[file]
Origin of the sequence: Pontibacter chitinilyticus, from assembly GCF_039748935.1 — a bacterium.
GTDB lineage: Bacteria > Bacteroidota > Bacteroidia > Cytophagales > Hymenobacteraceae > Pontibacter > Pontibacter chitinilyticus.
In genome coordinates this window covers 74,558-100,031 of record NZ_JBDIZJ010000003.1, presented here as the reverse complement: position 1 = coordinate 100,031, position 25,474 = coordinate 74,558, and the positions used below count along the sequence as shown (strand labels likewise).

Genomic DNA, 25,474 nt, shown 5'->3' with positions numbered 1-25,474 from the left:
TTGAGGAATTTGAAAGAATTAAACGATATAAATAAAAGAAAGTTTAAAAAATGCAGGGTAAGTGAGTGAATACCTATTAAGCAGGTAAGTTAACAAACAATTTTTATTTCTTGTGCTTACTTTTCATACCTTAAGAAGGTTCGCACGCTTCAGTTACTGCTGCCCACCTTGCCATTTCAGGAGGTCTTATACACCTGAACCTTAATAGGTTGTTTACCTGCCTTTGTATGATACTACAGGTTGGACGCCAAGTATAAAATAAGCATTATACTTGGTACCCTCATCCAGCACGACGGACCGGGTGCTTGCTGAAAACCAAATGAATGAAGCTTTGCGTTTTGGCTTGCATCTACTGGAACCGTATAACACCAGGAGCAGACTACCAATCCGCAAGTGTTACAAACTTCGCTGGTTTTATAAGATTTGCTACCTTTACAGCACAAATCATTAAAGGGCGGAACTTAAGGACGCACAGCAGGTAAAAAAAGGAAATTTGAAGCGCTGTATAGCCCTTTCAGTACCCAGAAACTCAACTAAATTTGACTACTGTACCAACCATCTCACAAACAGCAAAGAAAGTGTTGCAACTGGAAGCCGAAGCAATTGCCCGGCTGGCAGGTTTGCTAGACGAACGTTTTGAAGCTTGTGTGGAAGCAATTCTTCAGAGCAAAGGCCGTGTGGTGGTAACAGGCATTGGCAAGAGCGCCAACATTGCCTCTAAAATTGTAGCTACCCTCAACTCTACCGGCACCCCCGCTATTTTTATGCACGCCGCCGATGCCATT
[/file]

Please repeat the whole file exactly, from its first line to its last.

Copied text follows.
Origin of the sequence: Pontibacter chitinilyticus, from assembly GCF_039748935.1 — a bacterium.
GTDB lineage: Bacteria > Bacteroidota > Bacteroidia > Cytophagales > Hymenobacteraceae > Pontibacter > Pontibacter chitinilyticus.
In genome coordinates this window covers 74,558-100,031 of record NZ_JBDIZJ010000003.1, presented here as the reverse complement: position 1 = coordinate 100,031, position 25,474 = coordinate 74,558, and the positions used below count along the sequence as shown (strand labels likewise).

Genomic DNA, 25,474 nt, shown 5'->3' with positions numbered 1-25,474 from the left:
TTGAGGAATTTGAAAGAATTAAACGATATAAATAAAAGAAAGTTTAAAAAATGCAGGGTAAGTGAGTGAATACCTATTAAGCAGGTAAGTTAACAAACAATTTTTATTTCTTGTGCTTACTTTTCATACCTTAAGAAGGTTCGCACGCTTCAGTTACTGCTGCCCACCTTGCCATTTCAGGAGGTCTTATACACCTGAACCTTAATAGGTTGTTTACCTGCCTTTGTATGATACTACAGGTTGGACGCCAAGTATAAAATAAGCATTATACTTGGTACCCTCATCCAGCACGACGGACCGGGTGCTTGCTGAAAACCAAATGAATGAAGCTTTGCGTTTTGGCTTGCATCTACTGGAACCGTATAACACCAGGAGCAGACTACCAATCCGCAAGTGTTACAAACTTCGCTGGTTTTATAAGATTTGCTACCTTTACAGCACAAATCATTAAAGGGCGGAACTTAAGGACGCACAGCAGGTAAAAAAAGGAAATTTGAAGCGCTGTATAGCCCTTTCAGTACCCAGAAACTCAACTAAATTTGACTACTGTACCAACCATCTCACAAACAGCAAAGAAAGTGTTGCAACTGGAAGCCGAAGCAATTGCCCGGCTGGCAGGTTTGCTAGACGAACGTTTTGAAGCTTGTGTGGAAGCAATTCTTCAGAGCAAAGGCCGTGTGGTGGTAACAGGCATTGGCAAGAGCGCCAACATTGCCTCTAAAATTGTAGCTACCCTCAACTCTACCGGCACCCCCGCTATTTTTATGCACGCCGCCGATGCCATT